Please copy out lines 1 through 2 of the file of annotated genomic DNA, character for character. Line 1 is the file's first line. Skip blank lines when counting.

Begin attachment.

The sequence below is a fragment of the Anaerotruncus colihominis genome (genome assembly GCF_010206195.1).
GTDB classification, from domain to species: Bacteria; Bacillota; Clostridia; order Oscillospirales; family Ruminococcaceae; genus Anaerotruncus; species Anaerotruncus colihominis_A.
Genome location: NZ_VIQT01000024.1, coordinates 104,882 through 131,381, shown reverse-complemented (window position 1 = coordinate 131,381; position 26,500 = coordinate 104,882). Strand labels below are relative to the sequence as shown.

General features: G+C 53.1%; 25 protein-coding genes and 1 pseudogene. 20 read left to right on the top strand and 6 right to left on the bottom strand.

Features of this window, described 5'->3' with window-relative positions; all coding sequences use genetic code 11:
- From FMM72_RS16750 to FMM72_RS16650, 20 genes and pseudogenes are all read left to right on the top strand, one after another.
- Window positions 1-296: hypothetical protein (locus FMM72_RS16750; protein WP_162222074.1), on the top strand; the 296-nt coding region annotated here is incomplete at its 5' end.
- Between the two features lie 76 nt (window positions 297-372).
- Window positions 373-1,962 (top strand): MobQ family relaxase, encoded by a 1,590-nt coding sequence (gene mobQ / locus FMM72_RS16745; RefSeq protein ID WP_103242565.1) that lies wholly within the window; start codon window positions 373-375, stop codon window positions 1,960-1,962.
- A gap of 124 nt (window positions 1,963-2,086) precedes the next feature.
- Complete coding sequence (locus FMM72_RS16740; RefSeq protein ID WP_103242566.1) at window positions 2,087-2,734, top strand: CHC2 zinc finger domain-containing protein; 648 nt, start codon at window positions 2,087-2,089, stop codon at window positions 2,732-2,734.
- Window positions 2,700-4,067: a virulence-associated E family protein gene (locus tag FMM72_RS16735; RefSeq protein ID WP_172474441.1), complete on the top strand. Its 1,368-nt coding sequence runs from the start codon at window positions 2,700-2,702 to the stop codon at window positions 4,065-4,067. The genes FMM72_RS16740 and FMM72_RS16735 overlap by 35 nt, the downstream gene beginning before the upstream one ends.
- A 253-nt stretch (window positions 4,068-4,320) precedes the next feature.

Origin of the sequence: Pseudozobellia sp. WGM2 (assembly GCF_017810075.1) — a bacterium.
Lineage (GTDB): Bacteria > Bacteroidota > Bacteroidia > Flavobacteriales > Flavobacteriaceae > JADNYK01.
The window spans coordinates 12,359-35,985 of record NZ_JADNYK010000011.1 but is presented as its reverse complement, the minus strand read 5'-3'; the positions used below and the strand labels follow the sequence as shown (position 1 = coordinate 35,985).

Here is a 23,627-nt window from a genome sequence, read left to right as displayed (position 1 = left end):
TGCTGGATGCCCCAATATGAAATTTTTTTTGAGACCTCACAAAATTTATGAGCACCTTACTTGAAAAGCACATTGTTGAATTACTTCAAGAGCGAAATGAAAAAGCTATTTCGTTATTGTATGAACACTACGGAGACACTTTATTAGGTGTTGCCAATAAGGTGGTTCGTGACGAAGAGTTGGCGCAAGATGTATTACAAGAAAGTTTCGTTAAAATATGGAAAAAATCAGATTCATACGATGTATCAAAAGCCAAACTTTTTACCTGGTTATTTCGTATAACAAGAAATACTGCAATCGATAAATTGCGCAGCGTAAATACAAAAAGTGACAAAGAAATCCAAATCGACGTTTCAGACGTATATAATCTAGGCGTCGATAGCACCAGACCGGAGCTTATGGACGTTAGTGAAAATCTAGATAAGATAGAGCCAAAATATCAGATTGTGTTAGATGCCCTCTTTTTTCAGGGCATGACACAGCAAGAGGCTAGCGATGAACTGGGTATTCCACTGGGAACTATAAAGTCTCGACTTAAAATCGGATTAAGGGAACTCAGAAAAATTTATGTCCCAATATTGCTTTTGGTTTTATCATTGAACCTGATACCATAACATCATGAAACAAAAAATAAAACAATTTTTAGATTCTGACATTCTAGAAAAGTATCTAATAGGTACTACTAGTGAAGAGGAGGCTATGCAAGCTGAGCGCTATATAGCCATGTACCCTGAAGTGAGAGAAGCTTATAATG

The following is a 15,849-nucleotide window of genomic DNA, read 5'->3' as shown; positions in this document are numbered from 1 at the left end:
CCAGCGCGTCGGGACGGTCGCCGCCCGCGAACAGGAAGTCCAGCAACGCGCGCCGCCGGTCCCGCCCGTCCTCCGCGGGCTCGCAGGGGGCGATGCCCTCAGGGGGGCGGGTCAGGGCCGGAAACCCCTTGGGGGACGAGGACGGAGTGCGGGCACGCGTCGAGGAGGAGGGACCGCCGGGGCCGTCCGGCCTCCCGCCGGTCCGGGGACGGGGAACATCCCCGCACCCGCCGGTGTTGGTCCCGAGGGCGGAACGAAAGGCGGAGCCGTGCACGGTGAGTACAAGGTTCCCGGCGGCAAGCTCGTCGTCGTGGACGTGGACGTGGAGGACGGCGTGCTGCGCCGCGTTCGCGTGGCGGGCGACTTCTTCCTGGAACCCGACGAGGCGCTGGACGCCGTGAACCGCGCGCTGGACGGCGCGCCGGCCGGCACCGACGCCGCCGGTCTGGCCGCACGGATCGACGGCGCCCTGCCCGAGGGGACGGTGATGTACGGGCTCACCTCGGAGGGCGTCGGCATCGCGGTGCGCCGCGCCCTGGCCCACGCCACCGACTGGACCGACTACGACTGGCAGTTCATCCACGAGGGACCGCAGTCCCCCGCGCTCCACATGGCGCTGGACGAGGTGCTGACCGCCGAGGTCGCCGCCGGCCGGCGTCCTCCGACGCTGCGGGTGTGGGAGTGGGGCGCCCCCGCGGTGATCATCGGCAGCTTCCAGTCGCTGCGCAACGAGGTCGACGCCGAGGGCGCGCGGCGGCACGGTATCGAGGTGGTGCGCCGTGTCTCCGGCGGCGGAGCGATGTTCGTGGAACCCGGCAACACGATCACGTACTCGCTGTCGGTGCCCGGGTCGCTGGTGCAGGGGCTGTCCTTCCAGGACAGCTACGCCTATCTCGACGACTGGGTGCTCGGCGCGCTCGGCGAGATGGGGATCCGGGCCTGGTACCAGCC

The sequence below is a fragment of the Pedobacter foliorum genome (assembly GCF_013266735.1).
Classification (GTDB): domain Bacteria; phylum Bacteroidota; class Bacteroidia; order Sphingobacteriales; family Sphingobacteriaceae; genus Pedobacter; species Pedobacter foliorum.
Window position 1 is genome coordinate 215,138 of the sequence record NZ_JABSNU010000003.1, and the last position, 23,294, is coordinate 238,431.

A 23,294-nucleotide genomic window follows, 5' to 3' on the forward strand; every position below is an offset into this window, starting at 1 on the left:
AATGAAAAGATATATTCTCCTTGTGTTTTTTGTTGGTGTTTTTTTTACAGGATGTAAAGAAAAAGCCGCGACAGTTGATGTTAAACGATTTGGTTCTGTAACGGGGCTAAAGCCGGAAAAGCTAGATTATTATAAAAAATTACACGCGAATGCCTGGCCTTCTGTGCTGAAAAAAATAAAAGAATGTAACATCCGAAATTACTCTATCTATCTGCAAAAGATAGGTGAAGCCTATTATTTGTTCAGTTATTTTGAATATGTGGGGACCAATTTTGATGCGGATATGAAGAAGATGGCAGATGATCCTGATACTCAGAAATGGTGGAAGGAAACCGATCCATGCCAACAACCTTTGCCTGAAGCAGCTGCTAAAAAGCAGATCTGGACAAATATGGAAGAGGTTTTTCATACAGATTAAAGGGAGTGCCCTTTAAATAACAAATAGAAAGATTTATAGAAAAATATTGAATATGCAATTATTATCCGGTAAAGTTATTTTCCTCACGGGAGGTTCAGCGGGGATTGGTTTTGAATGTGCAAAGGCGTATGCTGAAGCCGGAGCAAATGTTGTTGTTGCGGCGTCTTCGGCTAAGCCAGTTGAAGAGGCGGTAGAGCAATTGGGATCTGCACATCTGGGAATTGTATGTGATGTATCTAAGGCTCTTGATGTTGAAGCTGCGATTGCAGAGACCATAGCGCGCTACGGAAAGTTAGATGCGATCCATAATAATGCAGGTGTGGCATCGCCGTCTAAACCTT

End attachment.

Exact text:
The sequence below is a fragment of the Anaerotruncus colihominis genome (genome assembly GCF_010206195.1).
GTDB classification, from domain to species: Bacteria; Bacillota; Clostridia; order Oscillospirales; family Ruminococcaceae; genus Anaerotruncus; species Anaerotruncus colihominis_A.